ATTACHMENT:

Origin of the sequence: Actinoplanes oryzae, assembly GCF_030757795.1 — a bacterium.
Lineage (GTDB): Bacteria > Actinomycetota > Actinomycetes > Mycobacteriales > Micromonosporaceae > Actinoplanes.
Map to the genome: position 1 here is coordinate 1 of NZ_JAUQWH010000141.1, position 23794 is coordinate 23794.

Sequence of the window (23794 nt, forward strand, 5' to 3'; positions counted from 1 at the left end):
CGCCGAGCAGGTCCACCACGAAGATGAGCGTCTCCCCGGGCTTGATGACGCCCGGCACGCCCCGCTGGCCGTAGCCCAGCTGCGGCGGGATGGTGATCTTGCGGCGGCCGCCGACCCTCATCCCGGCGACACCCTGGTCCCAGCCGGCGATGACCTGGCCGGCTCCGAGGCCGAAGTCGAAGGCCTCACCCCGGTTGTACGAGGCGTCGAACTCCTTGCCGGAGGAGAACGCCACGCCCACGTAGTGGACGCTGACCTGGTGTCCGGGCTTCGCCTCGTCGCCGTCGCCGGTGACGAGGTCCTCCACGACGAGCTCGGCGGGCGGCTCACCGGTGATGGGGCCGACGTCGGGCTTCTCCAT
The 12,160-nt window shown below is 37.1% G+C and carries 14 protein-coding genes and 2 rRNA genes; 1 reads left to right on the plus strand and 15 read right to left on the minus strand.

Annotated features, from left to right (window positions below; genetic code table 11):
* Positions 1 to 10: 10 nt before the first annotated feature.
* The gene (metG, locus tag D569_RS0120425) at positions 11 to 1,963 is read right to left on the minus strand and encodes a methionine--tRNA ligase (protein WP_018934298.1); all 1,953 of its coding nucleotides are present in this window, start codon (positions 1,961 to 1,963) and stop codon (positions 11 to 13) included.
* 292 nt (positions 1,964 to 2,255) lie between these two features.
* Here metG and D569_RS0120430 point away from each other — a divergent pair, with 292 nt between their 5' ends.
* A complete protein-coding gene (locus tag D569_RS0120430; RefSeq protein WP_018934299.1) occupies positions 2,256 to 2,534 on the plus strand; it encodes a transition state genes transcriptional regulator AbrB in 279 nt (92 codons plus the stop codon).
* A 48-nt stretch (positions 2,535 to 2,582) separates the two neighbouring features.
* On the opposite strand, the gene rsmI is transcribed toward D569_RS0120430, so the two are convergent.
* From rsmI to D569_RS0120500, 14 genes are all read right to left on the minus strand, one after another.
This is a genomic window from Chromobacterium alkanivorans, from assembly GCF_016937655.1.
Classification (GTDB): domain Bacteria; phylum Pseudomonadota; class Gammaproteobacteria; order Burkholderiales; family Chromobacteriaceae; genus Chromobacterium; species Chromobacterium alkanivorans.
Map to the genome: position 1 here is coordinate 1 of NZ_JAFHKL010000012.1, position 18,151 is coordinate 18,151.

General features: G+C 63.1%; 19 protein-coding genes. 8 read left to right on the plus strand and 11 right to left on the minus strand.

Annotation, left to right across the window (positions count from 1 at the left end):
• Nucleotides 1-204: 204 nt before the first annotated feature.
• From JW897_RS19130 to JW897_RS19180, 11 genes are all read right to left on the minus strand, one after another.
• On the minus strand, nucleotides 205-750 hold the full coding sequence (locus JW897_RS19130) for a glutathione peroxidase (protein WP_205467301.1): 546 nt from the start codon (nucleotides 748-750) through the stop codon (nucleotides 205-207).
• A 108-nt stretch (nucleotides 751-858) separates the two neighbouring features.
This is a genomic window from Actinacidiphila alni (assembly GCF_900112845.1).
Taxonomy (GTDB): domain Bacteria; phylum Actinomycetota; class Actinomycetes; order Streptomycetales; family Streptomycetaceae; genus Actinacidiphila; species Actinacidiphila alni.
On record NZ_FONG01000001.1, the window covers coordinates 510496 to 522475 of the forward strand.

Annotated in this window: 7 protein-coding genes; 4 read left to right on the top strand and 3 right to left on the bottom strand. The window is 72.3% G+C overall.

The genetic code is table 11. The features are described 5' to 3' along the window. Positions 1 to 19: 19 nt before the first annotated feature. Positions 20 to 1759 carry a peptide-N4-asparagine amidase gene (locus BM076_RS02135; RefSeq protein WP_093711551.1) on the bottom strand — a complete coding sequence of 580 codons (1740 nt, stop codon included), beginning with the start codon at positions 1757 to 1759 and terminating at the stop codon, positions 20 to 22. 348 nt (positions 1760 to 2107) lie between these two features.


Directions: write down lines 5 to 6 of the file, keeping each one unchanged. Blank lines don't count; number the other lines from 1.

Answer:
CGCCGAGCAGGTCCACCACGAAGATGAGCGTCTCCCCGGGCTTGATGACGCCCGGCACGCCCCGCTGGCCGTAGCCCAGCTGCGGCGGGATGGTGATCTTGCGGCGGCCGCCGACCCTCATCCCGGCGACACCCTGGTCCCAGCCGGCGATGACCTGGCCGGCTCCGAGGCCGAAGTCGAAGGCCTCACCCCGGTTGTACGAGGCGTCGAACTCCTTGCCGGAGGAGAACGCCACGCCCACGTAGTGGACGCTGACCTGGTGTCCGGGCTTCGCCTCGTCGCCGTCGCCGGTGACGAGGTCCTCCACGACGAGCTCGGCGGGCGGCTCACCGGTGATGGGGCCGACGTCGGGCTTCTCCAT
The 12,160-nt window shown below is 37.1% G+C and carries 14 protein-coding genes and 2 rRNA genes; 1 reads left to right on the plus strand and 15 read right to left on the minus strand.